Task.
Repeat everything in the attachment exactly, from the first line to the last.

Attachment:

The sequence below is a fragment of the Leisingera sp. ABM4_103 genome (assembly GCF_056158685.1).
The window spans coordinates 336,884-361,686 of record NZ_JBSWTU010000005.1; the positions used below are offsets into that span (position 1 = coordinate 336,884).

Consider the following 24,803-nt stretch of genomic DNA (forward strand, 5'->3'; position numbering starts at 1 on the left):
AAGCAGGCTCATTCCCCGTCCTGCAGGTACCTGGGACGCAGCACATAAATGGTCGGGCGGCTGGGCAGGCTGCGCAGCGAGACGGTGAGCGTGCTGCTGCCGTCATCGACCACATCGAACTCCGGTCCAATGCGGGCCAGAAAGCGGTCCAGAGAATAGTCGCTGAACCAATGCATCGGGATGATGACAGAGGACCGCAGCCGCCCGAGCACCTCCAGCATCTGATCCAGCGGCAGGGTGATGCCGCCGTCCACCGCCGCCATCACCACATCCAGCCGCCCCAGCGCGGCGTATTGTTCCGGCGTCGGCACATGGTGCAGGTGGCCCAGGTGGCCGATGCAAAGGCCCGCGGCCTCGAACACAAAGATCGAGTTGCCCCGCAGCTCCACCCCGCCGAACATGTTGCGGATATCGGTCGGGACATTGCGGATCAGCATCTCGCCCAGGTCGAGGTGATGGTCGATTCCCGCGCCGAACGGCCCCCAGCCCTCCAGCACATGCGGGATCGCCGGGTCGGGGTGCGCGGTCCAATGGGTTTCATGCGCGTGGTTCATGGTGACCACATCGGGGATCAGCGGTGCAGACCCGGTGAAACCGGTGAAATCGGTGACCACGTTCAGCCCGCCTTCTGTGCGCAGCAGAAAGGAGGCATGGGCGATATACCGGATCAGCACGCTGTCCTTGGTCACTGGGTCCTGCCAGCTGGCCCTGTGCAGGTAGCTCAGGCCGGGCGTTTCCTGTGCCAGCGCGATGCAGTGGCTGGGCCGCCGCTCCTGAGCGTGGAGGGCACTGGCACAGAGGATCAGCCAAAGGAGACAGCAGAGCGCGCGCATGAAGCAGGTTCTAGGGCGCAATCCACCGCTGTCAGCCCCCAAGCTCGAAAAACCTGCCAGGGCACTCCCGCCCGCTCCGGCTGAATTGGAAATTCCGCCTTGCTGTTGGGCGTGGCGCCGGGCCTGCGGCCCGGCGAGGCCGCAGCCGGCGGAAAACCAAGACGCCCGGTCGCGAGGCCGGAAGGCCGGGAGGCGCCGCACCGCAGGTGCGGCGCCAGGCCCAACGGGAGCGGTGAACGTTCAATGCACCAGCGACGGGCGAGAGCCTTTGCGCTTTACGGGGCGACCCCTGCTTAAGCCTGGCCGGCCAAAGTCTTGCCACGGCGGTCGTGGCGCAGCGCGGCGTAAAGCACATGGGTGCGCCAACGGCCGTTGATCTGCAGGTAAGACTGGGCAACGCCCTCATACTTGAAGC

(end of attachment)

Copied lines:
The sequence below is a fragment of the Leisingera sp. ABM4_103 genome (assembly GCF_056158685.1).
The window spans coordinates 336,884-361,686 of record NZ_JBSWTU010000005.1; the positions used below are offsets into that span (position 1 = coordinate 336,884).

Consider the following 24,803-nt stretch of genomic DNA (forward strand, 5'->3'; position numbering starts at 1 on the left):
AAGCAGGCTCATTCCCCGTCCTGCAGGTACCTGGGACGCAGCACATAAATGGTCGGGCGGCTGGGCAGGCTGCGCAGCGAGACGGTGAGCGTGCTGCTGCCGTCATCGACCACATCGAACTCCGGTCCAATGCGGGCCAGAAAGCGGTCCAGAGAATAGTCGCTGAACCAATGCATCGGGATGATGACAGAGGACCGCAGCCGCCCGAGCACCTCCAGCATCTGATCCAGCGGCAGGGTGATGCCGCCGTCCACCGCCGCCATCACCACATCCAGCCGCCCCAGCGCGGCGTATTGTTCCGGCGTCGGCACATGGTGCAGGTGGCCCAGGTGGCCGATGCAAAGGCCCGCGGCCTCGAACACAAAGATCGAGTTGCCCCGCAGCTCCACCCCGCCGAACATGTTGCGGATATCGGTCGGGACATTGCGGATCAGCATCTCGCCCAGGTCGAGGTGATGGTCGATTCCCGCGCCGAACGGCCCCCAGCCCTCCAGCACATGCGGGATCGCCGGGTCGGGGTGCGCGGTCCAATGGGTTTCATGCGCGTGGTTCATGGTGACCACATCGGGGATCAGCGGTGCAGACCCGGTGAAACCGGTGAAATCGGTGACCACGTTCAGCCCGCCTTCTGTGCGCAGCAGAAAGGAGGCATGGGCGATATACCGGATCAGCACGCTGTCCTTGGTCACTGGGTCCTGCCAGCTGGCCCTGTGCAGGTAGCTCAGGCCGGGCGTTTCCTGTGCCAGCGCGATGCAGTGGCTGGGCCGCCGCTCCTGAGCGTGGAGGGCACTGGCACAGAGGATCAGCCAAAGGAGACAGCAGAGCGCGCGCATGAAGCAGGTTCTAGGGCGCAATCCACCGCTGTCAGCCCCCAAGCTCGAAAAACCTGCCAGGGCACTCCCGCCCGCTCCGGCTGAATTGGAAATTCCGCCTTGCTGTTGGGCGTGGCGCCGGGCCTGCGGCCCGGCGAGGCCGCAGCCGGCGGAAAACCAAGACGCCCGGTCGCGAGGCCGGAAGGCCGGGAGGCGCCGCACCGCAGGTGCGGCGCCAGGCCCAACGGGAGCGGTGAACGTTCAATGCACCAGCGACGGGCGAGAGCCTTTGCGCTTTACGGGGCGACCCCTGCTTAAGCCTGGCCGGCCAAAGTCTTGCCACGGCGGTCGTGGCGCAGCGCGGCGTAAAGCACATGGGTGCGCCAACGGCCGTTGATCTGCAGGTAAGACTGGGCAACGCCCTCATACTTGAAGC